The Husband:

King Of The Hill 13.15 “Serves Me Right For Giving General George S. Patton The Bathroom Key”

First, let us take a moment to recognize the best episode title of the month. See it glisten…and gleeeeeeeam…

It’s been a year since Hank’s father, Cotton, kicked the bucket, but despite Hank having pushed him out of his mind years ago, Cotton isn’t done with his disappointment of a son. While he waits for Cotton’s young wife come to Arlen in order to drop off a box of Cotton’s belongings, Hank realizes that he knows virtually nothing about his own damn father.

“He was a war hero, and he killed 50 men, and…” – Hank

As Bobby doesn’t want this to happen between he and Hank, he sets out a series of questions, but Hank is a bit too busy with Cotton’s box. Why? Because in it is a list of Cotton’s final wishes for Hank to perform, a list easily obtained from pausing Hulu’s feed:

  • Give the finger to the bouncer at Juggstore Cowboys
  • Spit on the steps of the Japanese Embassy
  • Give fork to Bill
  • Give perfume to Madame Francine
  • Slap the bottoms of the Cleery sisters [two VA nurses]
  • Give spat to fatty

When he achieves the final task, he and Peggy are given a key to a bus station locker that holds Cotton’s ashes with one final set of instructions – flush his ashes at a nearby saloon in the toilet that General Patton used right before shipping off. This is a common place to flush ashes, though, and Hank is not allowed to clog up the pipes just because he had a note from his father. Luckily, Bill is in tow, and as a veteran, he turns the saloon’s patrons against each other to declare which war they fought in was better than any other war, allowing Hank access to the toilet. As he looks around the restroom, Hank learns a few more pieces of info about Cotton scrawled on the stall wall, and he is happy to know that, while he may not know much about his father, he knows enough.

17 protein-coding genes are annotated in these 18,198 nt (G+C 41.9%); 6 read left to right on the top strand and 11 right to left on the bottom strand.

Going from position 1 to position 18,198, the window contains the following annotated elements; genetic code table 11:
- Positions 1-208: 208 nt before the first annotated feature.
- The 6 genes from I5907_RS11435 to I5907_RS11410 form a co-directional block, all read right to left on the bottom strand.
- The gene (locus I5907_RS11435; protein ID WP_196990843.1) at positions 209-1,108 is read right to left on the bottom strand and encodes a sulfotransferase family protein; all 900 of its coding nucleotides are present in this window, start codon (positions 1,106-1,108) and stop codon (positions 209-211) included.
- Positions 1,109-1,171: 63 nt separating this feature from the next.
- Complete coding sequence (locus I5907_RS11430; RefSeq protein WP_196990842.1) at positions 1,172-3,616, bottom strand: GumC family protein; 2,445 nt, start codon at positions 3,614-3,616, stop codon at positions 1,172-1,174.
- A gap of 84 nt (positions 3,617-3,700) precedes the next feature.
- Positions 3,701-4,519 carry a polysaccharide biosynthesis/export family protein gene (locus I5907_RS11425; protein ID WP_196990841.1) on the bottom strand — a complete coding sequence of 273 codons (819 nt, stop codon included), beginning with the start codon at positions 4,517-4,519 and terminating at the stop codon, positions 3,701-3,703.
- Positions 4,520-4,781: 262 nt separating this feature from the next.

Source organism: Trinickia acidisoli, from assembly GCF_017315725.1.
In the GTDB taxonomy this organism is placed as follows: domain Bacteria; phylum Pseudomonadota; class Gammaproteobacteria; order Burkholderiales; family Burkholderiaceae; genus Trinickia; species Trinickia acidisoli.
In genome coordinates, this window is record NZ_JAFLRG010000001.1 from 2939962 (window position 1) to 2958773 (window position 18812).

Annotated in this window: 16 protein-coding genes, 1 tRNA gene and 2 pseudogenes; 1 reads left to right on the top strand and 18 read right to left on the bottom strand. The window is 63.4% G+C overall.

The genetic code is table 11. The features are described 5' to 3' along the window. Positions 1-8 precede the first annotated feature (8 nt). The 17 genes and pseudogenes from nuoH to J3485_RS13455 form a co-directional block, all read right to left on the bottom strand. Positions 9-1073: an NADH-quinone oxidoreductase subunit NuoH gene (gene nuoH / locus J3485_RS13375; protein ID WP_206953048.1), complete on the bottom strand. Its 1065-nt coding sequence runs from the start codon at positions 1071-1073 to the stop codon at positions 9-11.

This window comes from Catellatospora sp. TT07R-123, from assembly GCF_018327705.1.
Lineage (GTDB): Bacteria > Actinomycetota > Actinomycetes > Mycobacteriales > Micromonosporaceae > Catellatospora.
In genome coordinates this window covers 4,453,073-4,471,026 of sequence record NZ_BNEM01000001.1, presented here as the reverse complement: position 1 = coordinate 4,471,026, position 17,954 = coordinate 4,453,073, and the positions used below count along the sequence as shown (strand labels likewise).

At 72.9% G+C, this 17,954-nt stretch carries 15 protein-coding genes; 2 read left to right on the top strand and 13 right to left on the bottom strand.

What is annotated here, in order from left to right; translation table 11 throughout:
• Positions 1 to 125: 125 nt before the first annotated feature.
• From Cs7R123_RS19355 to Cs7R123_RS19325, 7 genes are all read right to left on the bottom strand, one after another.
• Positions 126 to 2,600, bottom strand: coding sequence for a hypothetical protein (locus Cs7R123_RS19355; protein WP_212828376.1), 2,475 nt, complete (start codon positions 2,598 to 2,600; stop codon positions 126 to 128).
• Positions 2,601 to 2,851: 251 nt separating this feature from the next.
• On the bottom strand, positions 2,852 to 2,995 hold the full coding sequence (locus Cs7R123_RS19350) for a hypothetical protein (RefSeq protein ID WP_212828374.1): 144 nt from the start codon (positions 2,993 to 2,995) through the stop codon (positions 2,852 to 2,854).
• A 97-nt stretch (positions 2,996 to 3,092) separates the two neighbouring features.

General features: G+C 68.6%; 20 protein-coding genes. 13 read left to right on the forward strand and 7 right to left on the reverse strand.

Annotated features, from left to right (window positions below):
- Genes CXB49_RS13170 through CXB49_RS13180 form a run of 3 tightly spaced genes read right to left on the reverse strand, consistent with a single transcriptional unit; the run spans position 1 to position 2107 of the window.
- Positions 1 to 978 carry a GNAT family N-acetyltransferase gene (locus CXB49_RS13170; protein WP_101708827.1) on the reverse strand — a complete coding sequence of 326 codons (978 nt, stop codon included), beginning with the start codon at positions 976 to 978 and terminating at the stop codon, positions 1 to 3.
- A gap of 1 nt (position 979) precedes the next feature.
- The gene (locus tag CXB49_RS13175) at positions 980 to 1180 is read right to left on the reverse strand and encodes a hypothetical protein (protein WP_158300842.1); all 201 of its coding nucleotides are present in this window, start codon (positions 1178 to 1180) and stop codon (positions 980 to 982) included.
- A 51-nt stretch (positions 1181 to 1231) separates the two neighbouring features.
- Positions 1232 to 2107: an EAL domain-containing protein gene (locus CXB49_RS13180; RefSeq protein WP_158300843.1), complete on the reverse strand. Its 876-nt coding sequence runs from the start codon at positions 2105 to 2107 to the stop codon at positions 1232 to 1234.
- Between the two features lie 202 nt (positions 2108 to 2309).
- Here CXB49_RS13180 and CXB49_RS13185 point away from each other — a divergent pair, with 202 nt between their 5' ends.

(Let’s just ignore the B-story, in which Dale and Bill fight over the concept of a littered aluminum can in relation to their lack of respect for each other, as the argument started with such silliness that I had zero sympathy for either of them as their friendship threatened to fall apart.)

It’s always understandable to want to know more about one’s parents. I personally don’t know nearly as much as I should about my father’s childhood, but it’s not because he’s a closed-off person like Cotton. He just doesn’t talk about it, and I am quite aware that the life he has had since moving to California is far more positive than much of what transpired during his early years on the east coast. But I do hope that, one day, we could have an information sit-down, just for my own sake.